Don’t politicise attack on Buhari – Presidency

By IAfrica
In Nigeria
Jul 25th, 2014
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The Presidency has cautioned the political class against politicising Wednesday’s bomb attacks targeted at former Head of State, Gen. Mohammadu Buhari.

Speaking in Abuja on Friday, the Political Adviser to the President, Prof. Rufai Ahmed Alkali, said resorting to blame game could be counter productive to the war against terrorism.

Alkali sympathised with Buhari over the attack, saying it was by providence that the nation was saved the trauma of having the former head of state come to harm.

Alkali said: “I want to express my sincere concern over what happened to our former head of state, Gen. Muhammadu Buhari. You all recall two or three days ago there was an attempted attack on his life and that of another senior citizen, Sheik Dahiru Bauchi in Kaduna.

“It is by the grace of God that today the lives of these two senior citizens were spared. We want to thank God for saving them and for saving this country from the trauma of what could have happened if the people behind it had achieved their objective.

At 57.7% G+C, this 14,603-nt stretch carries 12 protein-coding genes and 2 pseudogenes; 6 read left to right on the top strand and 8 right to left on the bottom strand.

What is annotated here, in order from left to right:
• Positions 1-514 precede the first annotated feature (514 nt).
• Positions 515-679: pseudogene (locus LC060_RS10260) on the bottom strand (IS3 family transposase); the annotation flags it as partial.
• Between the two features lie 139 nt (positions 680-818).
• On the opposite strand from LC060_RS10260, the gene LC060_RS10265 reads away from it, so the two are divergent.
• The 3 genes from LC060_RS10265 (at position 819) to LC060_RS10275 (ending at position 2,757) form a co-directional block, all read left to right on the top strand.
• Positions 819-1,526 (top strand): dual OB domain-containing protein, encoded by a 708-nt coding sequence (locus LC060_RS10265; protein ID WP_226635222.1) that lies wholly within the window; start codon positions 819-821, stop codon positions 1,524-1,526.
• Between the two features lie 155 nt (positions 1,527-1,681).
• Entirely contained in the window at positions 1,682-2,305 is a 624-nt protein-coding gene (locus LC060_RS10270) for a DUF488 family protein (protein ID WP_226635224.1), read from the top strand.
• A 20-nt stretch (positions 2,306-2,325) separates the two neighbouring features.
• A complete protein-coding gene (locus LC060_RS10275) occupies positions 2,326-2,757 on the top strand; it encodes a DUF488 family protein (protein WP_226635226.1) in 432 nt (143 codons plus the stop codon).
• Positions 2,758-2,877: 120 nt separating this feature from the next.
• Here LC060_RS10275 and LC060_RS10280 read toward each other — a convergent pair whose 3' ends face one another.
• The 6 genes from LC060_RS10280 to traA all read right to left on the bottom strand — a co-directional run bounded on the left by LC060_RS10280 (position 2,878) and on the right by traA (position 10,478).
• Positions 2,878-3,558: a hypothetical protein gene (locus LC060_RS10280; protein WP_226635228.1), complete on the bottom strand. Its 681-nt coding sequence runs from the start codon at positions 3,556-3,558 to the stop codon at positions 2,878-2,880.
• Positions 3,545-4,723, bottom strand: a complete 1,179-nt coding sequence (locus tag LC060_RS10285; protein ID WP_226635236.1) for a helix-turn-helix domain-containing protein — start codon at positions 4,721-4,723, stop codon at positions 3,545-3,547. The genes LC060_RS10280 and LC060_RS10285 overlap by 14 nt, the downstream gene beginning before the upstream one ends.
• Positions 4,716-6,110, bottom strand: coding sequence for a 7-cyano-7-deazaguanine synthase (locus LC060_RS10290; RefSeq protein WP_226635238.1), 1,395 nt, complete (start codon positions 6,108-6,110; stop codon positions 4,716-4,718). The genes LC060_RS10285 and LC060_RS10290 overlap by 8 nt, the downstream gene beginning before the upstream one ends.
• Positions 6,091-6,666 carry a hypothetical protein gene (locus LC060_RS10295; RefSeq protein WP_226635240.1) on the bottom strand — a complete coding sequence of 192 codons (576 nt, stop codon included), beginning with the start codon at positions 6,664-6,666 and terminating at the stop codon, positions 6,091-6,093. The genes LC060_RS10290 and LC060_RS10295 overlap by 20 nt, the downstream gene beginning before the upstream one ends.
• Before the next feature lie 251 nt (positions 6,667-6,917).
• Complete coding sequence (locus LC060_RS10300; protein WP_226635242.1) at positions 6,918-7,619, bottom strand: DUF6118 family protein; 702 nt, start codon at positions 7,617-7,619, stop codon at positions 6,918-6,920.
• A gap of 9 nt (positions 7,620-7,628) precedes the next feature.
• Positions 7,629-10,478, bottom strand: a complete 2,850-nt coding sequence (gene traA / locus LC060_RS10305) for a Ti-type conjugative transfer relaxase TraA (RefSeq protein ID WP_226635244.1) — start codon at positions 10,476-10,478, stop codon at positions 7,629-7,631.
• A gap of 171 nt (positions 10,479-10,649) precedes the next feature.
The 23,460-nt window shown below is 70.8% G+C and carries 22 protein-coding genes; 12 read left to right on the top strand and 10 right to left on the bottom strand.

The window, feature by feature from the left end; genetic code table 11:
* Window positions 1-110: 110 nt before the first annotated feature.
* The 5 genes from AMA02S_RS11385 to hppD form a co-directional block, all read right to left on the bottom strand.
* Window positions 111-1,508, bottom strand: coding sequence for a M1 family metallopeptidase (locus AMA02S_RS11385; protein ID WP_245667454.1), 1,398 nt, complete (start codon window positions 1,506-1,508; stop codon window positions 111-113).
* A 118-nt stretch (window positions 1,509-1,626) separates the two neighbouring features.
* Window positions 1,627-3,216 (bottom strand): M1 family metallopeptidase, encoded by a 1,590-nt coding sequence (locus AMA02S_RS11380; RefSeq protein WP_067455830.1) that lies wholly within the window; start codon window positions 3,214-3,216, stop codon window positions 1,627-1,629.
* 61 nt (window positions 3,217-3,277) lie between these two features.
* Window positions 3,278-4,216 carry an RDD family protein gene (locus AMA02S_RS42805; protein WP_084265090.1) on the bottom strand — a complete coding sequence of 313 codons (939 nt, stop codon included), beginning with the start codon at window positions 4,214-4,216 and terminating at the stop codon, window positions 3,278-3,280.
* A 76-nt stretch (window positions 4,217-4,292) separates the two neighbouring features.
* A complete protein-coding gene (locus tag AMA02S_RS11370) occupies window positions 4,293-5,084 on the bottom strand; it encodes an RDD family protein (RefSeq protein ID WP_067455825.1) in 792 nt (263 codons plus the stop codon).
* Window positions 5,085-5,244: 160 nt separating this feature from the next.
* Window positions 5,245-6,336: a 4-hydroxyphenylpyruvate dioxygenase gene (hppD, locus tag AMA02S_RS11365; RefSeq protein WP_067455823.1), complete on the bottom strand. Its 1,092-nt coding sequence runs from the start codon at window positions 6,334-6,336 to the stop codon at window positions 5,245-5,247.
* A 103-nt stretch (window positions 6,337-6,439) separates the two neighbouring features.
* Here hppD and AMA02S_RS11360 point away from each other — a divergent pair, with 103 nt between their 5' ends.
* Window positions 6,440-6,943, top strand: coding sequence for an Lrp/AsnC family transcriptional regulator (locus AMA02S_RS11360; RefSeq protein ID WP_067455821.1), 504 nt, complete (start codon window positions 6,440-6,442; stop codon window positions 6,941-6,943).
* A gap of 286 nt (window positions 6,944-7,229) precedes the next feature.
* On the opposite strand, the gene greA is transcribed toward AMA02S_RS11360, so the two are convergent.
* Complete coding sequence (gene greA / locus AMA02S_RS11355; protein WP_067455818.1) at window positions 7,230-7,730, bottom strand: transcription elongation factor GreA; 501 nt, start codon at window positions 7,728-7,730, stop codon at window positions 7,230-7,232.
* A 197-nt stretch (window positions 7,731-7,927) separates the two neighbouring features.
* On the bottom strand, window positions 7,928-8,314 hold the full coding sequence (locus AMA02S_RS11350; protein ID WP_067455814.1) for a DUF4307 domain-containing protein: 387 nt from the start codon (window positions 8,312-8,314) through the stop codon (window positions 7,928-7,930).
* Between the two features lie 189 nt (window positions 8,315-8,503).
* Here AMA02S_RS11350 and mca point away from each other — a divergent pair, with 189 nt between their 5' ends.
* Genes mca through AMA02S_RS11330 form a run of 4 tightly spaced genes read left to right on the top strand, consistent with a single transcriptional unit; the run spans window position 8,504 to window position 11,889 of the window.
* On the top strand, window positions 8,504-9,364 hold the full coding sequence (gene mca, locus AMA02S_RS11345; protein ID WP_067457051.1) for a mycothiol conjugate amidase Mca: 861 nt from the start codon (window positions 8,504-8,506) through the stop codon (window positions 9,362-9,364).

“I want to also state that in a season like this, the usual thing is what has become the popular culture of blame game. I don’t think anybody in this country would be associated with such thing in any way or form.

“Therefore, those who want to trivialise or personalise these issues by attributing it to this government or the leadership of this government in any form, directly or indirectly, should desist from that.

“This government is committed to the security of this nation, it is committed to lasting peace in this country and Mr. President is deeply committed to bringing stability in our political environment.

“We should not over dramatise these issues. All of us must come together, we have a collective responsibility to protect and defend our country. This is not a time for politicising issues.

“Security matters are not for politicians. There are people who have been trained and who are responsible for security. We cannot do their job for them; they should be allowed to do their job.

“We should also desist from any attempt that will weaken the institutions of government, especially security agencies who are doing very well in containing the situation.”

 


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